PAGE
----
Segregating Muslims in Central African Republic (CAR) to protect them from Christian militia shows the world’s failure to tackle a deepening sectarian crisis, a UN official said as the world body scrambles to find thousands of peacekeepers.
The mainly Muslim Seleka seized power a year ago, perpetrating abuses on the majority Christian population that triggered waves of revenge attacks, leading to thousands of deaths and forcing about a million people to flee their homes.
Foreign troops have escorted thousands of Muslims to relative safety in the country’s north, while thousands more have fled to neighbouring states. Peacekeepers helped around 1 300 Muslims out of Bangui on Sunday, triggering looting and removing one of the last pockets of Muslims from the capital.
“It is a collective failure of the international community that we were not able to provide the security for people in their homes,” said John Ging, director of operations for the UN Office for the Co-ordination of Humanitarian Affairs.
“If the Muslims stay they are likely to be killed. If they flee that’s not the solution,” he said. “The separation and segregation of communities in this country is not a solution for this country going forward.”
The UN has warned the crisis could spiral into genocide in the resource-rich former French colony of 4,6 million people. Human rights officials say parts of the country have seen “religious cleansing.”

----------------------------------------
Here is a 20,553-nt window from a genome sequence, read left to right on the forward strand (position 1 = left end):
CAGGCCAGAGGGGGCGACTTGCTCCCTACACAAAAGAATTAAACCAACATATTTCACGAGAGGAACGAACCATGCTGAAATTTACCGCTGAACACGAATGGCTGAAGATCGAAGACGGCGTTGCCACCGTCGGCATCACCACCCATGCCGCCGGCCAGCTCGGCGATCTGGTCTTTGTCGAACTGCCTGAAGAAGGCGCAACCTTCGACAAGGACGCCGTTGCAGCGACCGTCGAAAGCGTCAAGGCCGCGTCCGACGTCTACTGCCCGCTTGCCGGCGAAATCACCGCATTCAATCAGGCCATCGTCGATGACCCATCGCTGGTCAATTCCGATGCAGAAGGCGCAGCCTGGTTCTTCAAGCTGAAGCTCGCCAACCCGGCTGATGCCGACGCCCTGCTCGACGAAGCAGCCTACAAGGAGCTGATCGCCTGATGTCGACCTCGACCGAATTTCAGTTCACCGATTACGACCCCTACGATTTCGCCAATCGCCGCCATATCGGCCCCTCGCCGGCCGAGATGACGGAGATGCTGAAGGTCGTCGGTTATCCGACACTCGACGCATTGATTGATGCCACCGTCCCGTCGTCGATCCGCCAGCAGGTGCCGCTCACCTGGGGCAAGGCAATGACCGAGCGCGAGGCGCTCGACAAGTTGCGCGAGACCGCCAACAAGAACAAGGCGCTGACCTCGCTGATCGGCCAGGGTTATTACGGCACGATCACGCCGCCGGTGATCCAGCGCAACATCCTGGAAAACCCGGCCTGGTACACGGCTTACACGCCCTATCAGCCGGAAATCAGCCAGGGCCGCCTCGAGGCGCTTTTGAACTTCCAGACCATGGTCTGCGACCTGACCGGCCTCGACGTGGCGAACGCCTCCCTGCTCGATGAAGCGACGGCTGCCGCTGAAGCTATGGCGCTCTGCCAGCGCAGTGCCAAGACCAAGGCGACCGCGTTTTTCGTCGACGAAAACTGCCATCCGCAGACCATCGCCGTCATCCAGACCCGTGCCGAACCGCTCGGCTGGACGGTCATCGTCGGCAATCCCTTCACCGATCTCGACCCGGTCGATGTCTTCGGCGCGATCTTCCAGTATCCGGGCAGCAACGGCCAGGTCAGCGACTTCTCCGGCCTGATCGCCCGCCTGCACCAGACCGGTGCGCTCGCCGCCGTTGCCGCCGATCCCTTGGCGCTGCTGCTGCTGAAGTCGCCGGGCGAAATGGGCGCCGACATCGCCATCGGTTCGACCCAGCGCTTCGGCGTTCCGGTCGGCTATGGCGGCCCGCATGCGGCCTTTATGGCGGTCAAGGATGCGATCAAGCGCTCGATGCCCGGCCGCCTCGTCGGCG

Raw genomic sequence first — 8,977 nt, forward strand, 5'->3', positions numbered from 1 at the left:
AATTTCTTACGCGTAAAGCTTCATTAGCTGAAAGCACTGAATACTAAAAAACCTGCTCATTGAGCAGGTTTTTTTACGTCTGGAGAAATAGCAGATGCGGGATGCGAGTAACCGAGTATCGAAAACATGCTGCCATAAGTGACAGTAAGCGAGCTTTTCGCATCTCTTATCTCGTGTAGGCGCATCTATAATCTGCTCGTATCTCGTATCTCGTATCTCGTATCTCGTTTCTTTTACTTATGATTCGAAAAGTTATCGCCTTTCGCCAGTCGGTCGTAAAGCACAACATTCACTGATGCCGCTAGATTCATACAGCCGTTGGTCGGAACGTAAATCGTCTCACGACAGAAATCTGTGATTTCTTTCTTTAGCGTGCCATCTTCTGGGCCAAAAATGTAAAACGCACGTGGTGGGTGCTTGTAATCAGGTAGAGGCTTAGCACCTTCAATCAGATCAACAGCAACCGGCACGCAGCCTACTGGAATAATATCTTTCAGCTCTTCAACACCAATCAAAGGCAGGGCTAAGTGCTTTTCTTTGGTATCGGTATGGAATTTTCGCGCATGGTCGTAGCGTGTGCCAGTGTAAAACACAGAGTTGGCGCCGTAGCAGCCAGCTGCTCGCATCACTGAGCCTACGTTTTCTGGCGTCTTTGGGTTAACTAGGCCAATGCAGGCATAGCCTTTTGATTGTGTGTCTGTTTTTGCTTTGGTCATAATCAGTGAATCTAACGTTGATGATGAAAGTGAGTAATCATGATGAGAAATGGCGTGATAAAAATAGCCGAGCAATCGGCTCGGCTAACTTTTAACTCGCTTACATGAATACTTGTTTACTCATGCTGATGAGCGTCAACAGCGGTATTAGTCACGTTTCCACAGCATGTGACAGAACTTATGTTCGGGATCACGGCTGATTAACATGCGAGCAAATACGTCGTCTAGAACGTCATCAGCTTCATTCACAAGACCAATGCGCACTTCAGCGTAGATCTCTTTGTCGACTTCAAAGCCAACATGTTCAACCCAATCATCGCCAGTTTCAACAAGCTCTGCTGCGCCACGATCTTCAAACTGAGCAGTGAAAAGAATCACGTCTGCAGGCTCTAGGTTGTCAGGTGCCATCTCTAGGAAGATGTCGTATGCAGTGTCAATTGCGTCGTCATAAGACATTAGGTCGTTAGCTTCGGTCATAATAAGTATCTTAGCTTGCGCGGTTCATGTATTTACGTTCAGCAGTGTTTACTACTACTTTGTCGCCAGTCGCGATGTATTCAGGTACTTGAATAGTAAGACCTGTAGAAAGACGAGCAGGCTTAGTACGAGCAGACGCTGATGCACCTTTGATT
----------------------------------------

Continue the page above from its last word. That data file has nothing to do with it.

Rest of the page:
The violence has continued despite the presence of 2 000 French troops and some 5 600 African Union forces. Last month the UN Security Council authorized a UN peacekeeping force of up to 10 000 troops and 1 800 police.
Ging praised the African and French troops, but said: “They have limited resources and they are not able to provide the coverage required to give that country-wide blanket of security.”
“Our problem continues to be not enough and not in time,” he said.
While the United Nations is hoping to convert to UN peacekeepers most of the African Union troops currently in CAR, the world body still needs to find thousands more soldiers for the UN force, which will assume authority from the African troops on September 15.
“We can’t say that it’s a forgotten crisis or that it’s not understood what is needed … and yet the reality on the ground continues to deteriorate because the response has not been mobilised on the scale or in the timeframe required,” Ging said.
“The problem is that not all of the member states of the United Nations have stepped up to the capacity that they have and that is needed to deal with this. Those who have thank you very much, those who haven’t we need more help,” he said.
European Union peacekeepers began arriving this month after weeks of delays caused by shortages of soldiers and equipment. Only about 150 EU troops have arrived so far, but the strength of the force is expected to build until it reaches its target of 800 to 1 000 soldiers in June.
“The population are really now consumed by fear, despair and hopelessness,” said Ging, adding Muslims and Christians blaming each other for their plights had become the “ugly face” of the conflict.
“People are losing their humanity,” he said. “When members of the Christian community said to me ‘the Muslims were the problem,’ I said ‘Muslim babies are a problem for your security? Because that’s what you’re telling me.'”